Frenchy Cannoli: The Man That Reinvented Cannabis Hash

Frenchy Cannoli: The Man That Reinvented Cannabis Hash

Cheap Home Grow is lucky enough to have world-renowned cannabis has maker Frenchy Cannoli on the show this week. Frenchy has been featured in numerous publications throughout his career including Vice news.  He goes into detail about his rich history as a master hash maker. He talks about certain formulas and procedures he’s invented help the average home grower accurately produce their own hash.

It was a pleasure talking to Frenchy and I look forward to having him back on the show in the months to follow. I would also like to extend my thanks to “Jack” from JackGreenStalk on Instagram for helping me formulate these questions.

Frenchy’s Background:

– World Traveller. Traveled for nearly 20 years. From 18-36 years old
– At 17 Frenchy started to smoke hash
Visit Frenchy Cannoli Website

Question answered during the show:

1. How did he come up with the idea for “pressing french style” using hot water, glass bottle, cooking aka turkey bags and pot holders to roll it out? What does it do and why does he do it to the hash?

2. Why ice water sieve over dry sieve? what are advantages and disadvantages to both and what ultimately led you to focus so much on teaching ice water techniques for making hash?

3. Can you explain how although water can be a solvent for some things, how is water, not a solvent when considering how it is used to sieve resin?

4. Can you explain how freezers have been introduced to change drying hash, and tell us a bit about how that is different than traditional hash drying and curing process? What happens while hash is curing?

5. Historically speaking, which regions of the world are known for making hash? did they have similar techniques to each other/how do their techniques hold up vs. today’s modern technology when it comes to producing hash?

6. You’ve written extensively about the history of hash. I read an interesting note you wrote about how in Afghanistan hash is made from flowers that have been dried and cured traditionally in an airtight goat skin for months, while most other countries that are traditionally known for making hash use live plants to collect resin… Why do you think Afghanistan was different?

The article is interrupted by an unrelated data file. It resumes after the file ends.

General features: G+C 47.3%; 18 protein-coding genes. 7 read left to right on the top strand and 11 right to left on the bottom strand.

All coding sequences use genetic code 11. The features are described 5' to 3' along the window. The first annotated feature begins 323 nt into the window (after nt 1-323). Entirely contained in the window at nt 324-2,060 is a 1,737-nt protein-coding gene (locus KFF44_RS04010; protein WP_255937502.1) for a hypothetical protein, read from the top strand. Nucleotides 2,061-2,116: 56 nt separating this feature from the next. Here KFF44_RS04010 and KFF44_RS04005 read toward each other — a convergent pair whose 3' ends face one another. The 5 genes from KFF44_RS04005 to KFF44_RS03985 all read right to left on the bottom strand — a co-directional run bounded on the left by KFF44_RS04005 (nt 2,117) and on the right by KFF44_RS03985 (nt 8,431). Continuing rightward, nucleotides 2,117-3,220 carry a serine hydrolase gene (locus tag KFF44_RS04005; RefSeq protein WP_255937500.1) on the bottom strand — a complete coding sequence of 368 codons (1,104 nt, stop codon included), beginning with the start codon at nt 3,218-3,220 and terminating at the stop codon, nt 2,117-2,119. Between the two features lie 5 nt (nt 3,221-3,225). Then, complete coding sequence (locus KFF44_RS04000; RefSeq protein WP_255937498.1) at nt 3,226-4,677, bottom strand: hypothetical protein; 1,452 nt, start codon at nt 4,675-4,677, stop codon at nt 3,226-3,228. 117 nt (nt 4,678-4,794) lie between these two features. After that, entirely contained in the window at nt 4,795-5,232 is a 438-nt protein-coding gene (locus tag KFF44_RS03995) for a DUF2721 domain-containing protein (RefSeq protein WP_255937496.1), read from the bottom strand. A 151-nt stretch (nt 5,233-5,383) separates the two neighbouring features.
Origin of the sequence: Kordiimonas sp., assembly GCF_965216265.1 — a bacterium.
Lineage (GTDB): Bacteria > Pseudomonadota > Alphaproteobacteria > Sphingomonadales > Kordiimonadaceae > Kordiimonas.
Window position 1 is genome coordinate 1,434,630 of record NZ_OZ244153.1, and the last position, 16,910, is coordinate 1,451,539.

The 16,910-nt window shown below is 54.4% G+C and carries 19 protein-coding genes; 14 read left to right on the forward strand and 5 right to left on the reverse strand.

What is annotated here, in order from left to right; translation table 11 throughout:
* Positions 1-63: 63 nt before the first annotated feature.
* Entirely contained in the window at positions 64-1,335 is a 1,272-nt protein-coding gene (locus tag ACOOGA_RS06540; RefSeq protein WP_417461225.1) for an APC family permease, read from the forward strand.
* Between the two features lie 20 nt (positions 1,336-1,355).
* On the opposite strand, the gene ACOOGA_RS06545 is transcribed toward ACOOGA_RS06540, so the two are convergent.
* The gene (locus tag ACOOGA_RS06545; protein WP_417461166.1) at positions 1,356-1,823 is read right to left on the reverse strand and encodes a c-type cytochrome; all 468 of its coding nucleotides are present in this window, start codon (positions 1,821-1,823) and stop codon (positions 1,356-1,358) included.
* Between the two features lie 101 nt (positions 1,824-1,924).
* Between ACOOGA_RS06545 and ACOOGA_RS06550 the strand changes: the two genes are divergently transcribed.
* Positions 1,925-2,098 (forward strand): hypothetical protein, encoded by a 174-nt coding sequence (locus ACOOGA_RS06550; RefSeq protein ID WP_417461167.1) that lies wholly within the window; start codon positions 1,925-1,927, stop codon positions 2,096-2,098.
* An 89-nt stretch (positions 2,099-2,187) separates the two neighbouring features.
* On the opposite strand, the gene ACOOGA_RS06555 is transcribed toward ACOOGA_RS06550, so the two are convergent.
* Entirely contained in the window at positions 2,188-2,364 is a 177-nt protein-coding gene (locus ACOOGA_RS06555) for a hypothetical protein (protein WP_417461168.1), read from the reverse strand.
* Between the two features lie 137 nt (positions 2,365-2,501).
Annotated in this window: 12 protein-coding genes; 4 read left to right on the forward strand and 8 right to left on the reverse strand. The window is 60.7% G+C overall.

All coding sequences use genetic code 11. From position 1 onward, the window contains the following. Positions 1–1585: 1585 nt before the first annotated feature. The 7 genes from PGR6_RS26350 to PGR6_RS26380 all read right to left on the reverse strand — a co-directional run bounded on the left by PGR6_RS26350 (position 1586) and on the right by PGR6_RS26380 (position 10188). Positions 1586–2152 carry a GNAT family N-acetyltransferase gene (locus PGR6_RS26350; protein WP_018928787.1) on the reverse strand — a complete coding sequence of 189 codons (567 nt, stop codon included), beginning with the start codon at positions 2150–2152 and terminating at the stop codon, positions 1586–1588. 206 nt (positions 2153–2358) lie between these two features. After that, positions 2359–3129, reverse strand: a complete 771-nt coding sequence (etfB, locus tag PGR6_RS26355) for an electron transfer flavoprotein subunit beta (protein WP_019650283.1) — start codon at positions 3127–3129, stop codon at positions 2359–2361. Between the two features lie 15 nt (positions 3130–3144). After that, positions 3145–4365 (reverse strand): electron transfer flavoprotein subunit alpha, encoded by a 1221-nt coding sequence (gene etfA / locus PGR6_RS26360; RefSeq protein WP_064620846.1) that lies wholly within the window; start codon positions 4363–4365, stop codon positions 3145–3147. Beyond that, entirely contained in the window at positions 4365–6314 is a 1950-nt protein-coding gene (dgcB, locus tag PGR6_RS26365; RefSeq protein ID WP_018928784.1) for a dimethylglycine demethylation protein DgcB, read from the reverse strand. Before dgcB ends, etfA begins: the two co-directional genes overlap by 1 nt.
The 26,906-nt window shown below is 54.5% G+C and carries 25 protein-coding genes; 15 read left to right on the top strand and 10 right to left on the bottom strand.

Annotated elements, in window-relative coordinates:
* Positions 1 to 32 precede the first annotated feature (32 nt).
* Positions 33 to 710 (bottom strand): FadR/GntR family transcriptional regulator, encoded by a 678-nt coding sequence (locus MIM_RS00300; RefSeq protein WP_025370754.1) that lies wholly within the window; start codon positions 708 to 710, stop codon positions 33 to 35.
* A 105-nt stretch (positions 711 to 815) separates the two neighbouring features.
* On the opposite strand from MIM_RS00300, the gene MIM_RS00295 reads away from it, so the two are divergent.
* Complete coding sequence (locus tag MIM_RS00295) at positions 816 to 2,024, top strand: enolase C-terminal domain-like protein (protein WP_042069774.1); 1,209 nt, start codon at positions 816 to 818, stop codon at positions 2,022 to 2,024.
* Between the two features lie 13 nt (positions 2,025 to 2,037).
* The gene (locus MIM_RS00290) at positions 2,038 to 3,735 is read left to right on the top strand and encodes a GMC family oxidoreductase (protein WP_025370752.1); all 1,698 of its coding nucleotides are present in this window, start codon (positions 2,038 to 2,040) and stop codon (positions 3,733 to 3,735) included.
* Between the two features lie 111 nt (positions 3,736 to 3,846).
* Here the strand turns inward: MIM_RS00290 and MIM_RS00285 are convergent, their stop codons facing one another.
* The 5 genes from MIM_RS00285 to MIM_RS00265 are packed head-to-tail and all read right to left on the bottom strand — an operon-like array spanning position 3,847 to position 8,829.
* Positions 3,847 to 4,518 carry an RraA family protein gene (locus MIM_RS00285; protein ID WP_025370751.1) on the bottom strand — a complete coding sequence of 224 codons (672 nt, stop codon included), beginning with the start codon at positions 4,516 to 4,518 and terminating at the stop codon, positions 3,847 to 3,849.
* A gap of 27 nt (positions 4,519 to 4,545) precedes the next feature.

To clarify, the plants dried and sieved prior to putting the collected resin (trichome heads) in the goat skin bags, and not all resin (trichome heads) are cured underground in goatskins. This was one interesting technique used in the past but it’s not widely practiced. It just wouldn’t be economical or convenient so it might be confusing for your audience if you reference the tech used in Afganistan this way.
But more importantly, most other producing countries are NOT using live plants to collect the trichome heads. Collecting the resin off of live plants is done in Northern India and Nepal by gently hand-rubbing the plant. The resulting product is called “charas”.
Otherwise, traditional hashish is made by collecting the trichome heads from the dried and cured plants. The resulting product is traditional hashish. The drying process can vary from country to country based on physical space available, weather issues, etc. but generally involves bundling the plants to dry in a shed or room specifically used for that purpose, or laying them out in the field or on a flat rooftop to dry in the sun.
So to sum up the definitions:
Concentrate made from live plants collected trichome heads = charas
Concentrate made from dried and cured plant collected trichome heads = traditional hashish

7. Can you explain the benefits of Freshly Harvest cannabis being used and the impact it has on terpenes you can capture within the hash?

8. Your process uses a washing machine to spin the water, why do you recommend that people use this instead of something they might have laying around the house. Like an egg beater or a power drill with paint mixer or similar attachments which can also create a vortex and spin the water? +/what other common mistakes do you see newcomers to hash making run into, and how can they avoid these pitfalls?

9. I saw in your green leaf magazine article that during the transformation into hash using ancient methods over 50 new and rare compounds can be found which are traced to live and dried plants.. what are some of those rare compounds found in hash you wrote about? Original article can be found here

10. Is there any questions I haven’t asked you that I should be asking/is there anything you wanted to talk about more in detail you’d like to discuss/want people to know

A big thanks to Jay Fratt from The Conservative Hippie and Smoking Js for the intro and outro for my podcast.